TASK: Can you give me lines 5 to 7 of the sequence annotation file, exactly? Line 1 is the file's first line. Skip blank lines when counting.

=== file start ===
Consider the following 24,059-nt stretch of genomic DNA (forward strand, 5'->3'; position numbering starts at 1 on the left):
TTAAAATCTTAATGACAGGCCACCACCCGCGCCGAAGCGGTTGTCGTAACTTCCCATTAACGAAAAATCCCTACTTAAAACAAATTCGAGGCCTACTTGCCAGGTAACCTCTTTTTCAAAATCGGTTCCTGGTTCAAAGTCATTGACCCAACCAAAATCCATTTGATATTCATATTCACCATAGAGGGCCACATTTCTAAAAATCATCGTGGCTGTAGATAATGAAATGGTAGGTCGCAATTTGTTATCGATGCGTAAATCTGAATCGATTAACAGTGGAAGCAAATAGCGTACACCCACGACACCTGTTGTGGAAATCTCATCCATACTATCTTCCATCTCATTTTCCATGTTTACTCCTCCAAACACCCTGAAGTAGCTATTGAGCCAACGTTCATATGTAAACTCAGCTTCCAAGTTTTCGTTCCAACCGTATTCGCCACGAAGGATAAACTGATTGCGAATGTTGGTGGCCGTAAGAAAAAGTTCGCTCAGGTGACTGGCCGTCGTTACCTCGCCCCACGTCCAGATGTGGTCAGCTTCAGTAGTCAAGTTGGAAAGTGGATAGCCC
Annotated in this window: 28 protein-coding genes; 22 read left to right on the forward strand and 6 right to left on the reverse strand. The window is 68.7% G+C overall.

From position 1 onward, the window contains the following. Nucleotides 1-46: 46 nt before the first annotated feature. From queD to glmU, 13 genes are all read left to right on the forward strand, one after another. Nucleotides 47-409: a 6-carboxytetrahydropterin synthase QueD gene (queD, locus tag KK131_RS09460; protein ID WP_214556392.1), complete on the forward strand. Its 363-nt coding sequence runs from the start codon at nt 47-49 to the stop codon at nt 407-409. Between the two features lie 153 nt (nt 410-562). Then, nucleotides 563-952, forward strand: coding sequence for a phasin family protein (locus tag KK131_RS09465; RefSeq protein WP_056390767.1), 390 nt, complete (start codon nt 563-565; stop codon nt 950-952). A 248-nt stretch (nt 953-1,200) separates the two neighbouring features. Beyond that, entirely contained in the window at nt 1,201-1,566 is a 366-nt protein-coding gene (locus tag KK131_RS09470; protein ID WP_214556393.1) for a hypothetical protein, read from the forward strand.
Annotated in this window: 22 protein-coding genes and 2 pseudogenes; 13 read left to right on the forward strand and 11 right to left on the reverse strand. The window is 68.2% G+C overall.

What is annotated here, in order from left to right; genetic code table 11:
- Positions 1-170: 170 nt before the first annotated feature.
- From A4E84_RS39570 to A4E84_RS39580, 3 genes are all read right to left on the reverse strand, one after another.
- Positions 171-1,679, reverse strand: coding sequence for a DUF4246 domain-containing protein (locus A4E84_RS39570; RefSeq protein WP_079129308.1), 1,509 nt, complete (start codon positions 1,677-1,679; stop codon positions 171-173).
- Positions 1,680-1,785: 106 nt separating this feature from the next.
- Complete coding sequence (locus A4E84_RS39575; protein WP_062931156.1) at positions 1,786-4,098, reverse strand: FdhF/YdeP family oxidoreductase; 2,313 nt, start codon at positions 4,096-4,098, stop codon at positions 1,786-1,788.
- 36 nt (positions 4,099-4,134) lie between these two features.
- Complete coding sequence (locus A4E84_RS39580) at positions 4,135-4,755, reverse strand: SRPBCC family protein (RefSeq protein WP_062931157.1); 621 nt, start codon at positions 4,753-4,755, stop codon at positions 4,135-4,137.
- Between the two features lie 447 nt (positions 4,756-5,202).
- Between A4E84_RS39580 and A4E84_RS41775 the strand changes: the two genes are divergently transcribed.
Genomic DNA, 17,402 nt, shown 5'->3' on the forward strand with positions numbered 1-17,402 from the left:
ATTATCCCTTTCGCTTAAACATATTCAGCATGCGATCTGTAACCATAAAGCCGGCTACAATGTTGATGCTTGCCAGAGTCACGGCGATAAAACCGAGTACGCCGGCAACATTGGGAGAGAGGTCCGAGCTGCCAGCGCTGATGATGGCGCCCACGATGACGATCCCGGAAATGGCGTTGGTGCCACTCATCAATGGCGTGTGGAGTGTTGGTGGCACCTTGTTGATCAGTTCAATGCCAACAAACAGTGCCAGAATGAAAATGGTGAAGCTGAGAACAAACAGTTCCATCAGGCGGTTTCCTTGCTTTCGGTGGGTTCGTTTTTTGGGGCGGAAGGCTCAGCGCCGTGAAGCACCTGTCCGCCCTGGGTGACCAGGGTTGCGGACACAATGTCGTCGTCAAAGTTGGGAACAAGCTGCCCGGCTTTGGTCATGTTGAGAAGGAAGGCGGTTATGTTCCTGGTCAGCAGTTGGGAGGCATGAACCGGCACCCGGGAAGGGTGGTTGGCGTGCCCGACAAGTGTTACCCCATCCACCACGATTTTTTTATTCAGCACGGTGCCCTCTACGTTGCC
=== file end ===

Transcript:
Annotated in this window: 22 protein-coding genes and 2 pseudogenes; 13 read left to right on the forward strand and 11 right to left on the reverse strand. The window is 68.2% G+C overall.

What is annotated here, in order from left to right; genetic code table 11:
- Positions 1-170: 170 nt before the first annotated feature.